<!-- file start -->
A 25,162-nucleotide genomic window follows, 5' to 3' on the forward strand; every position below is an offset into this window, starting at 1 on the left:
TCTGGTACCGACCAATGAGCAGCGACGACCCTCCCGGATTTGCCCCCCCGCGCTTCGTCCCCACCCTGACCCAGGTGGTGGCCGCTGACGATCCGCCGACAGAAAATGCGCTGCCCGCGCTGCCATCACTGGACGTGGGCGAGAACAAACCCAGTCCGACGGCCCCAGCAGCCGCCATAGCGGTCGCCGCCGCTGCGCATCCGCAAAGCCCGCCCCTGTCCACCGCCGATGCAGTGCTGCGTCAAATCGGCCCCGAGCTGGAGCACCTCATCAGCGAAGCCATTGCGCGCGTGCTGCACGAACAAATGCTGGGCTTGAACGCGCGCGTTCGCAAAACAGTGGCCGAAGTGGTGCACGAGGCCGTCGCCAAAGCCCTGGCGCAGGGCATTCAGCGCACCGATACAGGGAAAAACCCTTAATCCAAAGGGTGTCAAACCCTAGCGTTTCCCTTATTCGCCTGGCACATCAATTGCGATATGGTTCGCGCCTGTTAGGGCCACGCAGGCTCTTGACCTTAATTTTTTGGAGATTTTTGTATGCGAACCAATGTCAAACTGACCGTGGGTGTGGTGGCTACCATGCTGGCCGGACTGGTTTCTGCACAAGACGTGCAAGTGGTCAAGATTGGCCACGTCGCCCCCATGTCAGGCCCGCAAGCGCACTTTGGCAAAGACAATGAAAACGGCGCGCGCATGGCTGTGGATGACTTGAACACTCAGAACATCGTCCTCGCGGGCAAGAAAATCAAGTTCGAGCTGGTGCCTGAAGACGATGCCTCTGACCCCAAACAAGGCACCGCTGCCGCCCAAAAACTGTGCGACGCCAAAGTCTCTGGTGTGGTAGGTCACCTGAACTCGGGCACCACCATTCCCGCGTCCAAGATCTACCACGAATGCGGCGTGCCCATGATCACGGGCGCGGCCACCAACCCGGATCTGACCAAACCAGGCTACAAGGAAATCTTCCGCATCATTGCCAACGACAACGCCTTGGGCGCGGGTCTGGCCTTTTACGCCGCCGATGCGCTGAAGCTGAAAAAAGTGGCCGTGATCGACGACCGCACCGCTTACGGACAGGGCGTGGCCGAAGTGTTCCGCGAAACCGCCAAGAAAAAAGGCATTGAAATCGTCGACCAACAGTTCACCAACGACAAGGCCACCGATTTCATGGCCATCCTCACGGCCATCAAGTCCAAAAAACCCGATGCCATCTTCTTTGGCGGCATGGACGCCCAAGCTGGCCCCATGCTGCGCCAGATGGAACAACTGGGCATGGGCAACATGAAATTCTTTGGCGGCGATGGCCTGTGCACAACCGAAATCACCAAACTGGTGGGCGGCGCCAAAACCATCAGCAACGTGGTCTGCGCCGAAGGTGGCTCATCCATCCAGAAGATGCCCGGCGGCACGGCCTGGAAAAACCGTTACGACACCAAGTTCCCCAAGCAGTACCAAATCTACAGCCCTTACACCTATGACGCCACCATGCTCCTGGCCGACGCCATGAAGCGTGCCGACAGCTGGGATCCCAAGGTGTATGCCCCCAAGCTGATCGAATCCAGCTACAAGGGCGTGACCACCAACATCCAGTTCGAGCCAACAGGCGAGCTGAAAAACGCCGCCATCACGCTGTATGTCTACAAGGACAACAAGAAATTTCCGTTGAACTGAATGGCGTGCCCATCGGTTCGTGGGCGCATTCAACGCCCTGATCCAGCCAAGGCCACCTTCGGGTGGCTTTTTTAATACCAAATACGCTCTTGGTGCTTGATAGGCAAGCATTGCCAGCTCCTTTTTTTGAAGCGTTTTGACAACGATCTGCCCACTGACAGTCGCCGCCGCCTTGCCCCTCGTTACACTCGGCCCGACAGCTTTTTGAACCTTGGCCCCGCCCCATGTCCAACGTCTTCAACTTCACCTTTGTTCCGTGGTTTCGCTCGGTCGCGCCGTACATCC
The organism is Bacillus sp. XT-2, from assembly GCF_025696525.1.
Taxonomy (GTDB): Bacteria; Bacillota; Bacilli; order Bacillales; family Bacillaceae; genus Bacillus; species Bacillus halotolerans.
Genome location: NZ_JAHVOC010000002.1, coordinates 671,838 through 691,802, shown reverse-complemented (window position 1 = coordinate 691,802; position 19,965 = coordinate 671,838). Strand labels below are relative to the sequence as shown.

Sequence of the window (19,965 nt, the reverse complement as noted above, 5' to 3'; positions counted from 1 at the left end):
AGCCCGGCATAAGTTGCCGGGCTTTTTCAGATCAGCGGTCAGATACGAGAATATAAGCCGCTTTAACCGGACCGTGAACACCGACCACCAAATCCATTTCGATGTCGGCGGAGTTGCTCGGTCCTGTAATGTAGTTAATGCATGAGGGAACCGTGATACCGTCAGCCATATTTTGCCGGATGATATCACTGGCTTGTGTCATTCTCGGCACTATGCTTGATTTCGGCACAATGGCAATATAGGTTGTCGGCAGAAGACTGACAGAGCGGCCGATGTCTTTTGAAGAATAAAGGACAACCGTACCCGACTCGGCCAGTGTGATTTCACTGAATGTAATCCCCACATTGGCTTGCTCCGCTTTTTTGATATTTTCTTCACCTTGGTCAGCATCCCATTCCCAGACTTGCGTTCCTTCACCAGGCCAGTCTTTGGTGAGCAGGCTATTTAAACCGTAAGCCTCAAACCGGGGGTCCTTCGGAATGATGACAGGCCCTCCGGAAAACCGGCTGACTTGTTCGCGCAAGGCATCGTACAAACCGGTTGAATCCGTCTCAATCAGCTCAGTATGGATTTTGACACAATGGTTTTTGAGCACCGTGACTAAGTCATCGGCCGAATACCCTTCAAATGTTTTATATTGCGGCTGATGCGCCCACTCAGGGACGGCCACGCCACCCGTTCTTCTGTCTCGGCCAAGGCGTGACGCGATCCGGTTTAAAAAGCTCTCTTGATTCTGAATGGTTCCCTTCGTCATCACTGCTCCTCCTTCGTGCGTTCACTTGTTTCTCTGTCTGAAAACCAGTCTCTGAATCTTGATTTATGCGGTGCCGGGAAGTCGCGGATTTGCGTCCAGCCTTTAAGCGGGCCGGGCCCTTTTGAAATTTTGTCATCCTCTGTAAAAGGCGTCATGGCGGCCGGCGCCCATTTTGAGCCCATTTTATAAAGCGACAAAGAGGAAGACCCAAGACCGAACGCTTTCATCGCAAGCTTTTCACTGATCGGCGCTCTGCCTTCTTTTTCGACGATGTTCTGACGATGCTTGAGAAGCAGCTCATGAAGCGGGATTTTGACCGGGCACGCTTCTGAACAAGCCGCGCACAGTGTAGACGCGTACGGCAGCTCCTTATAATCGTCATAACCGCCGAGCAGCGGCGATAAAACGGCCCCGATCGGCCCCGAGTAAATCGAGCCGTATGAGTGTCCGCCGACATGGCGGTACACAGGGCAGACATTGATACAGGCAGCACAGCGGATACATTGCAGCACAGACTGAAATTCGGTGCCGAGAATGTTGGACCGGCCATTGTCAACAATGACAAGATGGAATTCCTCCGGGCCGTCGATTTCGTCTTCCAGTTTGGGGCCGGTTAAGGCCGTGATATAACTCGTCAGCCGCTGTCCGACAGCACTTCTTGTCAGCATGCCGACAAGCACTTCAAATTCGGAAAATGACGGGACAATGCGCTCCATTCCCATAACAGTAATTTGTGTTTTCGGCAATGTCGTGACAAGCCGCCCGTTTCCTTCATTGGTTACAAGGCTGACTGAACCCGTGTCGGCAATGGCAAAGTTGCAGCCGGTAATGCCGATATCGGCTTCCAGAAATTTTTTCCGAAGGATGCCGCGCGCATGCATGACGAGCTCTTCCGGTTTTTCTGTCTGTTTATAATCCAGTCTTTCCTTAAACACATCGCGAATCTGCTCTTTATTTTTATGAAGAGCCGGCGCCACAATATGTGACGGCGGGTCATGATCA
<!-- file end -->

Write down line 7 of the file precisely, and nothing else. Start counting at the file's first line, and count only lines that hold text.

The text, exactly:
AGCCCGGCATAAGTTGCCGGGCTTTTTCAGATCAGCGGTCAGATACGAGAATATAAGCCGCTTTAACCGGACCGTGAACACCGACCACCAAATCCATTTCGATGTCGGCGGAGTTGCTCGGTCCTGTAATGTAGTTAATGCATGAGGGAACCGTGATACCGTCAGCCATATTTTGCCGGATGATATCACTGGCTTGTGTCATTCTCGGCACTATGCTTGATTTCGGCACAATGGCAATATAGGTTGTCGGCAGAAGACTGACAGAGCGGCCGATGTCTTTTGAAGAATAAAGGACAACCGTACCCGACTCGGCCAGTGTGATTTCACTGAATGTAATCCCCACATTGGCTTGCTCCGCTTTTTTGATATTTTCTTCACCTTGGTCAGCATCCCATTCCCAGACTTGCGTTCCTTCACCAGGCCAGTCTTTGGTGAGCAGGCTATTTAAACCGTAAGCCTCAAACCGGGGGTCCTTCGGAATGATGACAGGCCCTCCGGAAAACCGGCTGACTTGTTCGCGCAAGGCATCGTACAAACCGGTTGAATCCGTCTCAATCAGCTCAGTATGGATTTTGACACAATGGTTTTTGAGCACCGTGACTAAGTCATCGGCCGAATACCCTTCAAATGTTTTATATTGCGGCTGATGCGCCCACTCAGGGACGGCCACGCCACCCGTTCTTCTGTCTCGGCCAAGGCGTGACGCGATCCGGTTTAAAAAGCTCTCTTGATTCTGAATGGTTCCCTTCGTCATCACTGCTCCTCCTTCGTGCGTTCACTTGTTTCTCTGTCTGAAAACCAGTCTCTGAATCTTGATTTATGCGGTGCCGGGAAGTCGCGGATTTGCGTCCAGCCTTTAAGCGGGCCGGGCCCTTTTGAAATTTTGTCATCCTCTGTAAAAGGCGTCATGGCGGCCGGCGCCCATTTTGAGCCCATTTTATAAAGCGACAAAGAGGAAGACCCAAGACCGAACGCTTTCATCGCAAGCTTTTCACTGATCGGCGCTCTGCCTTCTTTTTCGACGATGTTCTGACGATGCTTGAGAAGCAGCTCATGAAGCGGGATTTTGACCGGGCACGCTTCTGAACAAGCCGCGCACAGTGTAGACGCGTACGGCAGCTCCTTATAATCGTCATAACCGCCGAGCAGCGGCGATAAAACGGCCCCGATCGGCCCCGAGTAAATCGAGCCGTATGAGTGTCCGCCGACATGGCGGTACACAGGGCAGACATTGATACAGGCAGCACAGCGGATACATTGCAGCACAGACTGAAATTCGGTGCCGAGAATGTTGGACCGGCCATTGTCAACAATGACAAGATGGAATTCCTCCGGGCCGTCGATTTCGTCTTCCAGTTTGGGGCCGGTTAAGGCCGTGATATAACTCGTCAGCCGCTGTCCGACAGCACTTCTTGTCAGCATGCCGACAAGCACTTCAAATTCGGAAAATGACGGGACAATGCGCTCCATTCCCATAACAGTAATTTGTGTTTTCGGCAATGTCGTGACAAGCCGCCCGTTTCCTTCATTGGTTACAAGGCTGACTGAACCCGTGTCGGCAATGGCAAAGTTGCAGCCGGTAATGCCGATATCGGCTTCCAGAAATTTTTTCCGAAGGATGCCGCGCGCATGCATGACGAGCTCTTCCGGTTTTTCTGTCTGTTTATAATCCAGTCTTTCCTTAAACACATCGCGAATCTGCTCTTTATTTTTATGAAGAGCCGGCGCCACAATATGTGACGGCGGGTCATGATCA